Desertification helped spark the war in Darfur in the first place. To boil it down in its simplest terms, the mostly nomadic Arab tribes began clashing with the settled African clans over shrinking grazing lands and scarce water in Darfur

Sunday, November 23, 2008

Pirates and oil

November 17 Somali pirates captured Saudi oil tanker Sirius Star carrying over 2 million barrels of oil destined for the USA. This is probably a record bounty as well as the farthest from their home shores the Somali pirates have boarded a ship.

At first I didn't even think of posting it here. Although it is so obviously ecowar relevant. Fortunately, I just discovered a very interesting blog - Oil and Glory by Steve LeVine - that I will surely be visiting in the future and his latest post - Pirates and Oil.

But this story is a lot deeper than just criminals extorting oil and shipping companies. The shores of Somali used to be rich with fish that provided the livelihood for many fishermen and food for the country's citizen. Torn apart by civil war the Somali government is unable to protect it's waters which is being looted by foreign trawlers. From Europe too.

Consequently, fishermen have turned pirates. Read more at Protecting Somalia's Fishing Grounds and Somali Fishermen Support Somali Pirates.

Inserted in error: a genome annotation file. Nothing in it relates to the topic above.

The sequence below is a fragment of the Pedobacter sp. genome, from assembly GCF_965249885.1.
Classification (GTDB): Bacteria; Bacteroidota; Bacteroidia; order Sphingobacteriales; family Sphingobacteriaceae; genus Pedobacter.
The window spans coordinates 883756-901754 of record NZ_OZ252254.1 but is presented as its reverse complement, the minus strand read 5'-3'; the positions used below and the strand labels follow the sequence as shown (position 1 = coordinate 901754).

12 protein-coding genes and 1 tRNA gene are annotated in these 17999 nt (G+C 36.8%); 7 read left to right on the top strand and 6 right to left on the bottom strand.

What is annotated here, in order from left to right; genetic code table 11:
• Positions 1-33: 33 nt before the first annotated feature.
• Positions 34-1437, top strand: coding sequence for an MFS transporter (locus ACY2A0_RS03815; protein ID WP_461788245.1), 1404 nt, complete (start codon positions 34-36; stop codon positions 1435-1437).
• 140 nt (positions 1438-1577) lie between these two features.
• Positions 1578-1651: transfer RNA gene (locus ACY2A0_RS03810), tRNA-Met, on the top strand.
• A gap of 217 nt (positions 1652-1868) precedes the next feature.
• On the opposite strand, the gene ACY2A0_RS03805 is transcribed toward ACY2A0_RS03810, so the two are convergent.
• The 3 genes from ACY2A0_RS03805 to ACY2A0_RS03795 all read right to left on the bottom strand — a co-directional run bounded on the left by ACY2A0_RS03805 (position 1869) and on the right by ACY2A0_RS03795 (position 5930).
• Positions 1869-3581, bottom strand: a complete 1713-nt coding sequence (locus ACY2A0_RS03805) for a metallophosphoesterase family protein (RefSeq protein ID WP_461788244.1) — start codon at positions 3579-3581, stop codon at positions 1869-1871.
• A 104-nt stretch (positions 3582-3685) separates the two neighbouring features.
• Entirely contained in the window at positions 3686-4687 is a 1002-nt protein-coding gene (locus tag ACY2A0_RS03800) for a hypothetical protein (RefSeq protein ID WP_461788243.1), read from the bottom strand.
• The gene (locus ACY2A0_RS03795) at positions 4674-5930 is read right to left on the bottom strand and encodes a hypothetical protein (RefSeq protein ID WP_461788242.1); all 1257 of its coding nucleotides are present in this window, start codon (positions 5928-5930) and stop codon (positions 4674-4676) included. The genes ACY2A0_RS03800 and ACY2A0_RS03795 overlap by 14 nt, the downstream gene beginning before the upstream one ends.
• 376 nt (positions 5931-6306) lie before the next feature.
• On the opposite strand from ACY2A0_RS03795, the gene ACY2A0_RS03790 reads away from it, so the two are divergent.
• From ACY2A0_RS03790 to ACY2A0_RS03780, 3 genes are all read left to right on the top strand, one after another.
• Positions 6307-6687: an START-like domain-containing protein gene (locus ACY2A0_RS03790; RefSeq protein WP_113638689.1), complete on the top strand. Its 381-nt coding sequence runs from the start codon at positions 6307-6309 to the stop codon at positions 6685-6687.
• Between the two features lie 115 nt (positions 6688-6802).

Muslim militias have vowed to fight these pirates to have the 'Muslim oil' released (Militants, pirates may fight over Saudi oil tanker). More likely, they are in it for the US$25 million ransom - these militiamen have been less worried in the past.

Monday, November 10, 2008

Congo fighting is about water, timber and diamonds

"The natural environment enjoys protection under Protocol 1 of the Geneva Conventions. But this protection is often violated during war and armed conflict. Water wells are polluted, crops torched, forests cut down, soils poisoned, and animals killed, all in order to gain military advantage.


We have seen how environmental damage and the collapse of institutions are threatening human health, livelihoods and security. These risks can also jeopardize fragile peace and development in post-conflict societies. The environment and natural resources are crucial in consolidating peace within and between war-torn societies.

The United Nations attaches great importance to ensuring that action on the environment is part of our approach to peace. Protecting the environment can help countries create employment opportunities, promote development and avoid a relapse into armed conflict. On this International Day, let us renew our commitment to preventing the exploitation of the environment in times of conflict, and to protecting the environment as a pillar of our work for peace."

Quote United Nations Secretary-General Ban Ki-moon. My emphasis. Said on the International Day for Preventing the Exploitation of the Environment in War and Armed Conflict, which is observed each year on November 6 while on his way to negotiate peace in Congo.

Since the outbreak of fighting in August 1998, the conflicts have been rooted in struggles for control of natural resources such as water, timber, diamonds and other minerals as well as various political agendas